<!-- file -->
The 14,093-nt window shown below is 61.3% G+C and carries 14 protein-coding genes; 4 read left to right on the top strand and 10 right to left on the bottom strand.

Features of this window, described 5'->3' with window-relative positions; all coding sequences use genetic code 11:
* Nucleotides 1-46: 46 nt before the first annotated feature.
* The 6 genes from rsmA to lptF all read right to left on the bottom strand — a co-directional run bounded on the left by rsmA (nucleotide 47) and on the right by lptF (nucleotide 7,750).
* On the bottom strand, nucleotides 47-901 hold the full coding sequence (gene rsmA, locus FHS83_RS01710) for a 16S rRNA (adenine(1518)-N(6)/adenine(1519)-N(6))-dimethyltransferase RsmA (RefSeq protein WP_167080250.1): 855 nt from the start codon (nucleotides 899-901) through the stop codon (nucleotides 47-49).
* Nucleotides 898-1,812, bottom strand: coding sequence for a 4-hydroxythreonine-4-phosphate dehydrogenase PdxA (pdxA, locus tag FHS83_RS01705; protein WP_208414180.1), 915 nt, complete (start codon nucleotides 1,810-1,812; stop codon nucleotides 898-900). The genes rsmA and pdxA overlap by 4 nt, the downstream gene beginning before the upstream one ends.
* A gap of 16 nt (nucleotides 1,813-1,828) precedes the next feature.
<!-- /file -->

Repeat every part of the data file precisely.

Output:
The 14,093-nt window shown below is 61.3% G+C and carries 14 protein-coding genes; 4 read left to right on the top strand and 10 right to left on the bottom strand.

Features of this window, described 5'->3' with window-relative positions; all coding sequences use genetic code 11:
* Nucleotides 1-46: 46 nt before the first annotated feature.
* The 6 genes from rsmA to lptF all read right to left on the bottom strand — a co-directional run bounded on the left by rsmA (nucleotide 47) and on the right by lptF (nucleotide 7,750).
* On the bottom strand, nucleotides 47-901 hold the full coding sequence (gene rsmA, locus FHS83_RS01710) for a 16S rRNA (adenine(1518)-N(6)/adenine(1519)-N(6))-dimethyltransferase RsmA (RefSeq protein WP_167080250.1): 855 nt from the start codon (nucleotides 899-901) through the stop codon (nucleotides 47-49).
* Nucleotides 898-1,812, bottom strand: coding sequence for a 4-hydroxythreonine-4-phosphate dehydrogenase PdxA (pdxA, locus tag FHS83_RS01705; protein WP_208414180.1), 915 nt, complete (start codon nucleotides 1,810-1,812; stop codon nucleotides 898-900). The genes rsmA and pdxA overlap by 4 nt, the downstream gene beginning before the upstream one ends.
* A gap of 16 nt (nucleotides 1,813-1,828) precedes the next feature.